A collection of all the other stuff.

There are 1001 things that can impact your race.  Many are out of your control but some you should try and pay attention to.

1. Goals: This is important. Why are you doing a stage race? What are your expectations? Consider setting yourself a series of ever increasing goals (get to the start healthy, finish each stage, finish the entire race, finish in under XX hours, etc.). Having only one high stretch goal can be very debilitating from a mental perspective during the event if it looks like you are not going to reach it.

2. Navigation: You should be capable of using a map and compass. Most stage races are “old school” and do not rely on GPS navigation. While your race may not require the use of map and compass you should be able to use them in an emergency. Sometimes there are short sections during a race where following a compass bearing is mandatory or can work tactically to your advantage. A local orienteering club can help you out.

3. Mental Attitude: Mental fortitude is a critical trait for thriving in the stage racing scene. Without a positive mental attitude you will be damned to a week of misery and self-pity. You will have bad days and things will not go your way on many occasions. How you deal with them makes all the difference in the world. Don’t let the little things (or big things) do you in. Elite and novice racers alike cave in and quit over small things like missing a turn, poor weather or a bad night’s sleep. Sometimes it is best to just get over what is bugging you and get on with it. Additionally you will also most likely experience some very intense “highs” as you go along. Enjoy them!

4. Cut-off Times: Cut-off times are for safety purposes and to keep the race on schedule. Usually these are quite generous and most should be able to make them even when experiencing less than optimal performance. If you are struggling to make the cut-offs you should seriously consider your current capabilities.

5. Respect the Staff: Most staff at stage races are volunteers. They are there to make the race a success for everyone. As such be appreciative and respectful. Don’t take out any frustrations you might have on them.

6. Cheer your fellow competitors: Everyone is out there pushing their limits. It is a sporting thing to provide enthusiastic words of encouragement to your fellow stage racers – especially when they are down. Hang out at the finish line to greet others as they arrive.

7. Enjoy: While you will be physically taxing yourself during these events one should enjoy the experience, scenery and the people who you are sharing it with. Take a moment out to savor the views, talk to fellow racers and learn about the local culture. You will be much richer for it.

The locals find  you interesting too

8. Trail etiquette: Some races will have a very limited field and you may find yourself by yourself for long stretches at a time.  Other races may have over 1,000 competitors. These larger races necessitate the application of common sense so as not to cause undue stress. If you are overtaking someone let them know when you would like to pass and on which side. Conversely if you are being overtaken step to the side when convenient and let others by. Move away from aid stations quickly and let others have access to water, etc. Finally, if you need to relieve yourself be sure to get off the track and out of sight if possible. Dispose of all wastes appropriately.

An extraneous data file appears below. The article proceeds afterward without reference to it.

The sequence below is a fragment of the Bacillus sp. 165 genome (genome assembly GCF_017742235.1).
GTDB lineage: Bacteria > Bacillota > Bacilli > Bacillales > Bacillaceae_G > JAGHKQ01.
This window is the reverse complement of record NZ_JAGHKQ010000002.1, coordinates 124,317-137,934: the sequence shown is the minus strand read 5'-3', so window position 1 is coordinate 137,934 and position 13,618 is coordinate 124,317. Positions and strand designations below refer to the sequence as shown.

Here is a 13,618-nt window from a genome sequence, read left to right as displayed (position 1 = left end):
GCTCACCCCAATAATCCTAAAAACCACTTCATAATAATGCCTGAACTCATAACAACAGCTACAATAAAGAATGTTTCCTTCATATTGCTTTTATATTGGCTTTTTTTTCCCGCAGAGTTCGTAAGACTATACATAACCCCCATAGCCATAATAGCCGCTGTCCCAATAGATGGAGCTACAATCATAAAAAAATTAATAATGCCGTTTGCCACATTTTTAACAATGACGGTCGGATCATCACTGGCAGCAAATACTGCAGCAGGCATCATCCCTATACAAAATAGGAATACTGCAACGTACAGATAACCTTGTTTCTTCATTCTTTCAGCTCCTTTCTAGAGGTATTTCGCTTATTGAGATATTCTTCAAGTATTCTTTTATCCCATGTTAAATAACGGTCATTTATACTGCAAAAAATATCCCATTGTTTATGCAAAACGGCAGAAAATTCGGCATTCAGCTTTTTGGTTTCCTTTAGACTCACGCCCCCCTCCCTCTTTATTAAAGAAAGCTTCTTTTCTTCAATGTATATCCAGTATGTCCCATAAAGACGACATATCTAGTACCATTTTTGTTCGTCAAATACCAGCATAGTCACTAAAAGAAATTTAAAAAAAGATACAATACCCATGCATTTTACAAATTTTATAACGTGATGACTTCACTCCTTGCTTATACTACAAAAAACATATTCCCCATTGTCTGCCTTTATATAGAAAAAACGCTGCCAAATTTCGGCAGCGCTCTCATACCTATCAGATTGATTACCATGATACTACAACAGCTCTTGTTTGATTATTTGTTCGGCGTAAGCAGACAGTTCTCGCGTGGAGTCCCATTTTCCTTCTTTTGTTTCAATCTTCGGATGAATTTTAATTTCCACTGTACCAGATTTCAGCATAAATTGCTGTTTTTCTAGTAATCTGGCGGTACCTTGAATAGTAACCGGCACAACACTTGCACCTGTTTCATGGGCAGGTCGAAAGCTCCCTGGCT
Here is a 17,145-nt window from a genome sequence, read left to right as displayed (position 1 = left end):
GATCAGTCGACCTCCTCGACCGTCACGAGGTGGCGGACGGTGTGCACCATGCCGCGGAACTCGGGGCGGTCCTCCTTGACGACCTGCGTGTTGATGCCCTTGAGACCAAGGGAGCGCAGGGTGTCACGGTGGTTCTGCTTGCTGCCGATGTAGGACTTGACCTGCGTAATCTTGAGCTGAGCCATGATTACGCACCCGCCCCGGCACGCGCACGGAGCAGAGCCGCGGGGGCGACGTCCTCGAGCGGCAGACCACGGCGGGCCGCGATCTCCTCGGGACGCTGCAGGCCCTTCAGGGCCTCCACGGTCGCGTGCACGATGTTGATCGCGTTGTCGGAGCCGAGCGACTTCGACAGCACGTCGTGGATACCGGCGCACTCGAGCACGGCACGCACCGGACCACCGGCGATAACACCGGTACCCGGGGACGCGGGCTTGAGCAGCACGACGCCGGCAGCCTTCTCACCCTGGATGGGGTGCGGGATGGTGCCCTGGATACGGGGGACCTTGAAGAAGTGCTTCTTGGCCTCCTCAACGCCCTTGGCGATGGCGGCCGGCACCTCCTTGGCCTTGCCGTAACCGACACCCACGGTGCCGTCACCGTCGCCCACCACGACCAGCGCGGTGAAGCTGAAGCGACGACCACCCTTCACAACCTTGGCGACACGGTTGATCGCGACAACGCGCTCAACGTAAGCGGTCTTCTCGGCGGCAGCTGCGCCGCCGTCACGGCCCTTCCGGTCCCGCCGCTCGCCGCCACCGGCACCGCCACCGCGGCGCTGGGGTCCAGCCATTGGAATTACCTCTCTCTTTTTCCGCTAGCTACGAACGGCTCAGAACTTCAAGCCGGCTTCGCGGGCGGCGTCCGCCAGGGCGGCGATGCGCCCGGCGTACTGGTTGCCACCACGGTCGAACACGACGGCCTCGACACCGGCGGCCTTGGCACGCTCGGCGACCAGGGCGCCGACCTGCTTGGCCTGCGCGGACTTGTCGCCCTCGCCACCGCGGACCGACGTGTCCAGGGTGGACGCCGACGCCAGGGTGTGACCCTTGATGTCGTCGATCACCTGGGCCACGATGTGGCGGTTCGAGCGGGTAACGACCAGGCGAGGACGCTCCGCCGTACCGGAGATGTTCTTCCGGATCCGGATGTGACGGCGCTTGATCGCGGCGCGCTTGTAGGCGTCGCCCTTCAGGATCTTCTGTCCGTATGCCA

9. Race Documents: Prepare and bring along packing lists for equipment and food. Food list should include calorie information. Print these on one piece of paper front/back. Have all medical paperwork (originals) as required by the race. Keep your passport with you if you are traveling internationally (in case you drop or are evacuated). Be sure your passport is valid for at least 3 months beyond your expected return date. A reasonable amount of cash should be carried at all times (beer at the end perhaps?). Store copies of all important documents in secondary location in case originals are lost.

12. Wildlife: Many locations where stage races occur will offer the opportunity to view and be close to wildlife. Be aware of the descriptor “wild”.  These are not pets or docile ornaments. Many can cause your great bodily harm if they so desire. Be respectful and observe from a distance. From small insects and reptiles up to large mammals they all for the most part wish to avoid you and usually there will not be an issue. Problems can occur if they are surprised/startled or if there are young involved. Steer clear in these instances if at all possible. Livestock may also fall into this category. If you have any questions, inquire prior to the start.

13. Charities: Many stage racers use their participation as a vehicle to raise funds for charities. This is noble and adds another aspect to your adventure. In addition to the novelty of your competing in a stage race, many will find your choice of charitable support interesting. Work with your charity to ensure their expectations are being met. They may also be able to use your efforts to reach out to a wider audience.